I will never disdain meeting any person, no matter who they may be, nor will I show any sign of Wishing to avoid them, for this earns one the reputation of. being proud, haughty, unfeeling, arrogant, snobbish, ambitious, and manipulative .... Above all, I will be careful neither to criticise, nor to mock, nor to be sarcastic to, anyone. It is a sign of stupidity to make fun of those who have no reason to put up with such treatment. I will show great respect for all, and I will not be pretentious. I will speak little but well, so rather than boring my friends I will whet their appetite for further conversation at a later time.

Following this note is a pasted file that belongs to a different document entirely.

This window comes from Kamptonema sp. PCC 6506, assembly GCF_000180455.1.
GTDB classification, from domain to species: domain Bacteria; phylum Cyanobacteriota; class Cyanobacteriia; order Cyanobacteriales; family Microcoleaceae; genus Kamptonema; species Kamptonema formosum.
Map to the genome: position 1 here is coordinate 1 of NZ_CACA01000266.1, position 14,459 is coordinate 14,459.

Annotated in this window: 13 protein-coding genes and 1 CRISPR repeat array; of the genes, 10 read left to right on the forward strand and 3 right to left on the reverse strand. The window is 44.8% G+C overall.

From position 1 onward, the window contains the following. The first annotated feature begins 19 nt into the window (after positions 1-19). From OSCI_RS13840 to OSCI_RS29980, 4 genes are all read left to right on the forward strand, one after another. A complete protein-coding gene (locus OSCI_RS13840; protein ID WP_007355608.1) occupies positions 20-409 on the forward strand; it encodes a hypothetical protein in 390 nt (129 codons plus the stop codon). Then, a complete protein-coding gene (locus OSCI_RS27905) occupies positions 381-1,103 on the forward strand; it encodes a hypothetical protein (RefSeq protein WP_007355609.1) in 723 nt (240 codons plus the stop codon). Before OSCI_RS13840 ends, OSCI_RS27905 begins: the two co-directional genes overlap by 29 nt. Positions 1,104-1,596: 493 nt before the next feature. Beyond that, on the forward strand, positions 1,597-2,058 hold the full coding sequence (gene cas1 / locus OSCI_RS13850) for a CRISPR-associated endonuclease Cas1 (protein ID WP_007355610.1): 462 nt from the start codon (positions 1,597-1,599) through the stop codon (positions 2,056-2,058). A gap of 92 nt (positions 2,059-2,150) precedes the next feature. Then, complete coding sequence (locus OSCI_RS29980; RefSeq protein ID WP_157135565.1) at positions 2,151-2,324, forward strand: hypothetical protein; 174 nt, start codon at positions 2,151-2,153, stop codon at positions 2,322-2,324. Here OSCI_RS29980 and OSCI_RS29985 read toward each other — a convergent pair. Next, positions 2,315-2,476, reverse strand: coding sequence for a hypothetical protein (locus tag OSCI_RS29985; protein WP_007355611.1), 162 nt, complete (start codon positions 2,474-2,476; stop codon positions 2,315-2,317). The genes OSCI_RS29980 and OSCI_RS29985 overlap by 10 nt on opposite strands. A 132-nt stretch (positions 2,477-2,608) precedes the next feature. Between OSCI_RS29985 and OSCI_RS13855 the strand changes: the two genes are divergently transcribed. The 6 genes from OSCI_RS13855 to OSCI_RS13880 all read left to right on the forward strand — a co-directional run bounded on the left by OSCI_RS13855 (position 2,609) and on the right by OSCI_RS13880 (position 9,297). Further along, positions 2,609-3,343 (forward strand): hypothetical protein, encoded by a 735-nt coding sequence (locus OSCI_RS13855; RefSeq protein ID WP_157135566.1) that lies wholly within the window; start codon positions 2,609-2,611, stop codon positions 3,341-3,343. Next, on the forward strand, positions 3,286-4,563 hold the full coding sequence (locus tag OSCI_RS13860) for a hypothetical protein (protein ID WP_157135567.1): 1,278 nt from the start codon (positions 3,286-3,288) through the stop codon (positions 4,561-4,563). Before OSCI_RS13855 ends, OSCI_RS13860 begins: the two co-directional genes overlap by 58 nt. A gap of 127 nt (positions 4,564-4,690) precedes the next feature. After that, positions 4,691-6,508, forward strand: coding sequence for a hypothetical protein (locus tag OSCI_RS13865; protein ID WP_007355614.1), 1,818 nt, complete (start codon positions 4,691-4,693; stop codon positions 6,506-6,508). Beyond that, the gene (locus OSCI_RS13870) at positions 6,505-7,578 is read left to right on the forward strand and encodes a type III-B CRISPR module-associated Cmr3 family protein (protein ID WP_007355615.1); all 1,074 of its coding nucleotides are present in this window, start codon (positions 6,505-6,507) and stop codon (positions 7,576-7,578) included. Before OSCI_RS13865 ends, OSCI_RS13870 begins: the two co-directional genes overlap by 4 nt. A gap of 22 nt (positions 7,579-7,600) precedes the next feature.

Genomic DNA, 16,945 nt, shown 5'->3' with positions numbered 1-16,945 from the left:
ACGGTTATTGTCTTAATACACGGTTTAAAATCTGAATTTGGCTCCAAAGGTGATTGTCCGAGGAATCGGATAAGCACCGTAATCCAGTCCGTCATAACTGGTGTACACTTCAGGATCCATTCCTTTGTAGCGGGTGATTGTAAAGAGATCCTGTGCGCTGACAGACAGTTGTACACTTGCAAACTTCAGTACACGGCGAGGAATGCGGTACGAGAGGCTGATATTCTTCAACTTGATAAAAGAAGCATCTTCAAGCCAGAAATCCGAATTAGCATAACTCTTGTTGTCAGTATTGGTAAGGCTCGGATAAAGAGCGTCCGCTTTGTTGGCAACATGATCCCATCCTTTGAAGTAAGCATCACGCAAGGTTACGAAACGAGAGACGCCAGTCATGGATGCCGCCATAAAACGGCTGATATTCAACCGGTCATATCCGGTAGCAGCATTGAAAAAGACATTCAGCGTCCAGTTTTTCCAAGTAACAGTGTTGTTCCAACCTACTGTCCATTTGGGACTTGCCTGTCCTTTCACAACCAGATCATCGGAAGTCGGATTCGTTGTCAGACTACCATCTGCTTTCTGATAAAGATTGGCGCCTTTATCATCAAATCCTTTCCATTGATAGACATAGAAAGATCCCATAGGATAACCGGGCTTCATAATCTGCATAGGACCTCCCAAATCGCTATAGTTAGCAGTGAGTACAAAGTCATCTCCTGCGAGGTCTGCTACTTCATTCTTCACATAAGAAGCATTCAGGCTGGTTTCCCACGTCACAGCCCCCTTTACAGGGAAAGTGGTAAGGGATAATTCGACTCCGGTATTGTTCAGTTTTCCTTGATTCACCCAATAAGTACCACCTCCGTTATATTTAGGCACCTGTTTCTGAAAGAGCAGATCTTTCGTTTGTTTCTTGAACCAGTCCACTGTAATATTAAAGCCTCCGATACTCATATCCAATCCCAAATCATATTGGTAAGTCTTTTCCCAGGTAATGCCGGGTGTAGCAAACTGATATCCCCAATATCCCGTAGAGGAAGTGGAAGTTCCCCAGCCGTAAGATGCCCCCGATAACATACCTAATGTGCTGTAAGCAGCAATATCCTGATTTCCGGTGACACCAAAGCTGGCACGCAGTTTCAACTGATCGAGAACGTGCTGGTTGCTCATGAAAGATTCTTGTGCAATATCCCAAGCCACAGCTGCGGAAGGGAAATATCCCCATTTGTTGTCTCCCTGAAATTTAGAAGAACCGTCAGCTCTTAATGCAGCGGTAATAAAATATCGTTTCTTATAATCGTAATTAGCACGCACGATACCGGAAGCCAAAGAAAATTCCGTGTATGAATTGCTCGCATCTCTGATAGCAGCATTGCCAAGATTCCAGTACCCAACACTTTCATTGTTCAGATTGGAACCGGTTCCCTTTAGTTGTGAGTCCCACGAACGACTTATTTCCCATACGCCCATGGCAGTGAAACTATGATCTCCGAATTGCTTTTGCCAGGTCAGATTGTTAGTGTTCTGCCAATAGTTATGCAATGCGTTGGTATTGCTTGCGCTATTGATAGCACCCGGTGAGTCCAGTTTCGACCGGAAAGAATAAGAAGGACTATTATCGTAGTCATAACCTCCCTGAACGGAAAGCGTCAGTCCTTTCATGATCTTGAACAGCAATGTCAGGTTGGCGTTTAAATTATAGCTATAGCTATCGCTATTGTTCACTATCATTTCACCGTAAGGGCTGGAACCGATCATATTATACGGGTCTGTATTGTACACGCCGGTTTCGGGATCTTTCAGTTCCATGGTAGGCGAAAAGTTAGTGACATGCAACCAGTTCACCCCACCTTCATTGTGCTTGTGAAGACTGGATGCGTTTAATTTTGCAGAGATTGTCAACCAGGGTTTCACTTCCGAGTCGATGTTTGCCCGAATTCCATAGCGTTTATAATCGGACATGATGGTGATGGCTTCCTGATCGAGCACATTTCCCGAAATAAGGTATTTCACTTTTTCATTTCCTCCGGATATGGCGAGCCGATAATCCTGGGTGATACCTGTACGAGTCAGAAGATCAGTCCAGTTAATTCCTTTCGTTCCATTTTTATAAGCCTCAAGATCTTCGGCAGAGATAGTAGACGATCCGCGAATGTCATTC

With either friends or acquaintances, I will be especially careful to observe this rule: Be friendly with all but familiar with few .... Therefore in my relationships I will be courteous and not overbearing, friendly and outgoing and not cool and reserved, gentle but not affected, compliant and not contradictory (unless reason requires it), sincere and not deceitful, because people want to have a true knowledge of those with whom they are dealing. (Spiritual Exercises, pp. 36-37) 

Speaking to the sisters of the Visitation, Francis explains the fundamental rationale for this approach to dealing with others, be they social acquaintances or personal friend~: 
It is to those who have the most need of us that we ought to show our love more especially, for in such cases we give a better proof that we love through charity than in loving those who give us more consolation, than trouble.